Music Therapy: Giving Clients a Voice in RecoveryPeople enrolled in substance use disorder treatment programs often struggle with psychological or emotional issues that prevent them from engaging fully in their own care. This lack of engagement can reduce the odds of successful treatment outcomes. Some rehab centers have sought to increase client engagement by adding music therapy to their list of available programs. When conducted by trained professionals, these programs can provide a variety of important treatment benefits.

What Is Music Therapy?

People from all walks of life instinctively turn to music at various times throughout their life. For some, listening to a favorite genre or artist provides a needed boost during moments of stress or unhappiness. Others turn to music to support an existing good mood. Still others listen to music for the sheer enjoyment of its intensity or beauty.

Music therapy[i] takes the basic love of music and structures it in ways that make it useful as a tool for helping people with mental or physical health problems. Specific forms of this therapy include:

  • Music-based games
  • Open-ended musical improvisations
  • Music-supported relaxation
  • Music-supported movement
  • Development of songwriting skills
  • Analysis of the content of existing songs, including both music and lyrics

When used as a form of treatment, music therapy usually plays a secondary role to medications and behavioral psychotherapy. Therapists who work in this field coordinate their efforts with doctors and other behavioral health professionals. This way, they make sure that the goals of music-related treatment coincide with the larger goals of each participant’s overall addiction treatment program.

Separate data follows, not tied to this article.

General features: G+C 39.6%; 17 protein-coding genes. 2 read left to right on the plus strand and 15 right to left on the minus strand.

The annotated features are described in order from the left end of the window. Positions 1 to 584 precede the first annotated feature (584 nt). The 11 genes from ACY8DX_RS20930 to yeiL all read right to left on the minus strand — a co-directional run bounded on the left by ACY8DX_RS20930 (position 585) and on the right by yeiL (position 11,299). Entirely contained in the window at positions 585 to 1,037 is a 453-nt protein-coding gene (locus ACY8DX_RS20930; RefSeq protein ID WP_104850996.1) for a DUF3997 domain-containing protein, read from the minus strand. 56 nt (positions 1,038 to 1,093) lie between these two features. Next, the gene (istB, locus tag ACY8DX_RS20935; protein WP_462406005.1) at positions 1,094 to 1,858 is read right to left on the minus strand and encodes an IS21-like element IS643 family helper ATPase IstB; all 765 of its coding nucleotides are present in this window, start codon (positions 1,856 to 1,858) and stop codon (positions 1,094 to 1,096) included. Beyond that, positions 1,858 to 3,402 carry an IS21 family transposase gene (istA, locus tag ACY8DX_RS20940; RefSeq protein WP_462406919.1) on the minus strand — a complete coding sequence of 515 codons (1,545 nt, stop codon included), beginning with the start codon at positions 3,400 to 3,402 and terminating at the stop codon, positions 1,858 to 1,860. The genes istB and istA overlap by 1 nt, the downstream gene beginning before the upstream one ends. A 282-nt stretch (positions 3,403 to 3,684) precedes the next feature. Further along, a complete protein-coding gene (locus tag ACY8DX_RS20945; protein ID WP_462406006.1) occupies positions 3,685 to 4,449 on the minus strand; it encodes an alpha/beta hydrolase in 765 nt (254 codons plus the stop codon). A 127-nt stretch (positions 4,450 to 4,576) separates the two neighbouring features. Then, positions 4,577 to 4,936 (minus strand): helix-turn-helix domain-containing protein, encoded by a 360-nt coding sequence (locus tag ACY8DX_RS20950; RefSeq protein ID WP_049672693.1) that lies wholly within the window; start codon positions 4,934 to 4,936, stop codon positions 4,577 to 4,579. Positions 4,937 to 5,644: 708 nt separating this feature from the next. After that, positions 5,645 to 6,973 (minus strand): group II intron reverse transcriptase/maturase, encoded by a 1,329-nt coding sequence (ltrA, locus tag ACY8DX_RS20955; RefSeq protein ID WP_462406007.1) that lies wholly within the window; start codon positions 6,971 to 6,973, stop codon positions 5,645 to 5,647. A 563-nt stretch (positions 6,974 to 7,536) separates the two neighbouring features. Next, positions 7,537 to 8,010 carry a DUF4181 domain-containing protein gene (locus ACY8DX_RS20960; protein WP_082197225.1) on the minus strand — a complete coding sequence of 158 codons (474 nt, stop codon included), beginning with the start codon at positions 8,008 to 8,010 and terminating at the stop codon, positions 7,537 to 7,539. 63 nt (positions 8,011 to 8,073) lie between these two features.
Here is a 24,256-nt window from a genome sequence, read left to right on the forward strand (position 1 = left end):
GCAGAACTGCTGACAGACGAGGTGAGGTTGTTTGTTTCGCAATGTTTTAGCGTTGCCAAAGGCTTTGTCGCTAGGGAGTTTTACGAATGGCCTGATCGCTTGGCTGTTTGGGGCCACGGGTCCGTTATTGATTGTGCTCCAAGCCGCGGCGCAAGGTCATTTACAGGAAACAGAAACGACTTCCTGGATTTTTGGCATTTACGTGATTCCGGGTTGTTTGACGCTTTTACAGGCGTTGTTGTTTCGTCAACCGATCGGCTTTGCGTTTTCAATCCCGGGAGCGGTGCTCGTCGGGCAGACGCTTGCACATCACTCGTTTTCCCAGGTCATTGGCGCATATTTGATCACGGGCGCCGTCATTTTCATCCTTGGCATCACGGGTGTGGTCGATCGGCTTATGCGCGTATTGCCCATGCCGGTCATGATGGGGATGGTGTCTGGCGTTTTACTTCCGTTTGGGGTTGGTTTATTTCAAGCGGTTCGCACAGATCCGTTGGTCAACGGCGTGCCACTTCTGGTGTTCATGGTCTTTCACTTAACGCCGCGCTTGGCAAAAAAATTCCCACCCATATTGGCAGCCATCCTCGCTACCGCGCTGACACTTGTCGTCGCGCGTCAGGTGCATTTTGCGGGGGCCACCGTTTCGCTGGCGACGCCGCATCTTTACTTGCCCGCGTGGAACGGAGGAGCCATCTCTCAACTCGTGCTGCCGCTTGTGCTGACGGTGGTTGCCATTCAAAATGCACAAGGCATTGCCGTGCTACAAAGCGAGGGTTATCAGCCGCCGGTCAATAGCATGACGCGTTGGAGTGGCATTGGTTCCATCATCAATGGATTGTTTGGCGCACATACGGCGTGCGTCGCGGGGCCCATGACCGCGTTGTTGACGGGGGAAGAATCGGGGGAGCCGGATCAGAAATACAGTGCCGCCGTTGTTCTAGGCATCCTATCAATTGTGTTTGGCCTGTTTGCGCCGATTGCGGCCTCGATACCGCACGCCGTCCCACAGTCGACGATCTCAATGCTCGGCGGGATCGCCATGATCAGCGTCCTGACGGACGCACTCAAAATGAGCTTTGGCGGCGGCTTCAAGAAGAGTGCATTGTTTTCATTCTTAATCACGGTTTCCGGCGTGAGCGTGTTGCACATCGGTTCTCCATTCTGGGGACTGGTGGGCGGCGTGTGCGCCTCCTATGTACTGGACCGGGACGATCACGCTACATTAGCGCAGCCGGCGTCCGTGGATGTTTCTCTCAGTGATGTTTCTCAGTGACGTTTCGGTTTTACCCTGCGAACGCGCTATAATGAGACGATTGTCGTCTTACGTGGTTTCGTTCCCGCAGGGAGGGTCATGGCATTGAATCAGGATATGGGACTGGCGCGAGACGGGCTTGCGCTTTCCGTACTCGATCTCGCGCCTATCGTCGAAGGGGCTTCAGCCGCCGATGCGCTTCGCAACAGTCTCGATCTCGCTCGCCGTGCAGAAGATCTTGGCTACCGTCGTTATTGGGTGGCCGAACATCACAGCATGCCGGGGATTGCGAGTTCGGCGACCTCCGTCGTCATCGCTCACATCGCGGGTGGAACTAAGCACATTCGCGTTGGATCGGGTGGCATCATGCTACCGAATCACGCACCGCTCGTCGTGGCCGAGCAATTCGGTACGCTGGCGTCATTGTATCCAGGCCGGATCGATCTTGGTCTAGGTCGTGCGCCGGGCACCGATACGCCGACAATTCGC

General Benefits of Music Therapy

Since the 1990s, many studies have documented the usefulness of music therapy as a secondary form of mental health treatment. Verified benefits of this therapy include such things as:

  • A reduction in feelings of anxiety
  • A reduction in feelings of mental agitation
  • Muscle relaxation
  • Support of a positive self-image
  • Improvements in self-esteem
  • An improved ability to express emotion
  • An improved ability to tell one emotion from another
  • An increased willingness to speak to others
  • An increased willingness to take part in groups
  • An increased sense of personal motivation
  • An improved ability to form and maintain relationships
  • An increased ability to recognize situations that produce damaging stress
  • An increased ability to cope with highly stressful situations

Music therapy is effective in a range of treatment settings. It’s also useful for people from diverse backgrounds. Just as importantly, music therapy works equally well for musically inclined people and people with no previous experience expressing themselves through sound.

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Music’s Usefulness in Addiction Treatment

Rehab centers in the U.S. began incorporating music therapy into their treatment programs in the 1970s. There are two primary motivations for its use. First and foremost, people recovering from drug or alcohol problems[ii] are sometimes unable or unwilling to speak openly and discuss their desires and emotional states. Music therapy can help treatment participants overcome these obstacles by establishing another avenue for communication. In addition, the opportunity to take part in this form of therapy can improve overall motivation during the treatment process.